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Lista Light has twinned with two primary schools in Devon; Doddiscombsleigh and Landscore. Our mission is to create enthusiasm in the natural world and motivate people to conserve the environment. What better than to share our experiences with schools from a floating classroom as we journey from country to country?!
I have been working as an Ecologist for the past seven years. On occasion this has involved my leading school, university and special needs groups in the countryside, tracking wildlife and learning about how to restore habitats and increase the range of wildlife. This has led me to think about teaching in the future and what better a start then to work with schools from our boat.
I grew up in Devon (my grandparents farmed there) and was living near Dartmoor before we sailed away from the River Exe. One of my better names is the, ‘Devon tourist board!’ as I gush with superlatives when describing the fair county. What better a place to find schools that might wish to link with us then amid Devon’s verdant rolling hills, sunken lanes, rugged moorlands and coastline.
The two schools I am working with are quite different in scale but united in their interest in the natural world, with committed teachers keen in developing environmental awareness amongst the pupils.
Landscore Primary School is based in the market town of Crediton, near Exeter with over 275 pupils. Mr Gary Read is the Head Teacher and Ms Erika Gooding the Deputy Head. I was particularly interested in the school as they have begun all sorts of environmental projects including: recycling and composting schemes, car free travel to school days, fair trade snack stalls (run by the pupils), created a vegetable garden and made a roofed cob seating area. Superb! To find out more about this dynamic school go to http://www.landscore-primary.devon.sch.uk
Doddiscombsleigh Primary School lies below the Haldon Hills in the Teign Valley, just on the edge of the Dartmoor National Park. It is much smaller than Landscore with less than 80 pupils. Mrs Sarah Evans is the Headmistress. The school is very interested in incorporating the environment into lessons when possible and linking with the local village community. You can view the school on line at http://www.doddi.devon.sch.uk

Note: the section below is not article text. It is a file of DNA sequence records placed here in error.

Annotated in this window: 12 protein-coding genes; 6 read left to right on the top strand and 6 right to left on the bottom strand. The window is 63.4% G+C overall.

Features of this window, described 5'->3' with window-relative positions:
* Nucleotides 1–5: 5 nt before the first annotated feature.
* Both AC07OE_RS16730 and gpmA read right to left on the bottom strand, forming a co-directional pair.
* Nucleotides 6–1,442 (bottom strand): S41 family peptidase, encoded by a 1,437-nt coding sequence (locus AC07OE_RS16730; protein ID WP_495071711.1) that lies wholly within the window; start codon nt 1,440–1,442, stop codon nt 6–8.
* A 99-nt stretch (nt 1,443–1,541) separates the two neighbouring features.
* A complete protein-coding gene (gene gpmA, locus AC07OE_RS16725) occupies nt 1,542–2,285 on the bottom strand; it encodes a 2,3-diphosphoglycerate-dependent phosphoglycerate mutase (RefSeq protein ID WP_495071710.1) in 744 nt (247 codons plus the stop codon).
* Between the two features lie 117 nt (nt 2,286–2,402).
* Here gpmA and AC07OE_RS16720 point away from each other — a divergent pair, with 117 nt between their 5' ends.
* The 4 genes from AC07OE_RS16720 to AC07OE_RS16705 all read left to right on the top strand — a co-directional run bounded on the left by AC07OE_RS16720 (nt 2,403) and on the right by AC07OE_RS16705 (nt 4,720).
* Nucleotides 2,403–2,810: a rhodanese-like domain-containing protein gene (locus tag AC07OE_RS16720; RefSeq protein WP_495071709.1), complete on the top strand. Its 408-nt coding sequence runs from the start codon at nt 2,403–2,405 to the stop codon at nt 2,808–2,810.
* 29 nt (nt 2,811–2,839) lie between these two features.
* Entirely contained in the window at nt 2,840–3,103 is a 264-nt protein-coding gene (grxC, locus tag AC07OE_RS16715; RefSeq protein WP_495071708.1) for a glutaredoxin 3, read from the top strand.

I visited both schools in September 2008 and led an assembly about Lista Light, our mission to conserve, promote and enjoy the natural world and how the schools could get involved. It began by stepping back in time and boarding Christopher Columbus’s ship, imagining the waves crashing over the boat, that sea monsters living beneath and the pirates trying to board the ship. The crew were becoming restless and hungry they were plotting behind the captain’s back, thinking of mutiny, they had not seen land for weeks. Then suddenly one morning land appeared, they had reached the new world!
Switching to the present, it’s now Lista Light who is sailing the seas in Christopher Columbus’s wake. We know that the earth is not flat and we can read about the countries we will visit, but sailing across the Atlantic is still a scary leap and could take over thirty days on our old wooden fishing boat. We will have to feed and water ourselves, watch for ships all through the night and read the sky for the weather. We will record any wildlife we see and prepare for our bird survey work which begins in the Caribbean. It will be our first Christmas on water rather than land!
Below are a selection of emails that I have sent and received from the schools. I hope that in the future we may twin with other schools and that we can provide up-to-date facts and living case studies for lessons.
QUESTIONS FROM LANDSCORE PRIMARY SCHOOL AND MY REPLIES, OCTOBER 1 2008
Dear Katharine, I asked some children to think of more questions to ask you …… so here they are…..
Thank you for your email and all the questions, I have written the answers in red
What are the rarest birds & mammals you hope to see? Thomas, 9 yrs old.
Good question, Thomas. We will begin bird surveying properly in the Caribbean in the New Year. The special thing about the Caribbean is that many of the islands contain bird species that are endemic to them. ‘Endemic’ means that the birds are only found on one island, nowhere else in the world. Endemic wildlife is often found on islands. This is because they are often far from the mainland, which makes it difficult for wildlife to reach them and because they have been isolated from mainland countries for thousands of years. These two factors have allowed bird species to change and specialise to the island and adapt into new species. It would be like you or I moving to a distant desert island. Our great great great grandsons would be very different to us. They would choose mates with particular features and skills that would allow them to live longer and flourish on the island. Over time the features they selected for in their mates would become stronger through generations, until they no longer looked like you or I, because they had evolved into new species! Perhaps they would have huge noses (like an anteater) for sniffing out grubs or massive ears to find fish swishing threw rivers? Perhaps they would like this?!
Back to the question! There are many birds and animals that I have never seen and that I hope to see, these include: flamingos, terns, petrels, frigate birds, pelicans, boobies and tropic birds. Mammal wise, I hope to see many species of dolphins and whales, many of which are rare. I will report back to you on the website about the rarest birds and animals we see.
Let us know if you see any octopuses. Sam, 6 yrs old.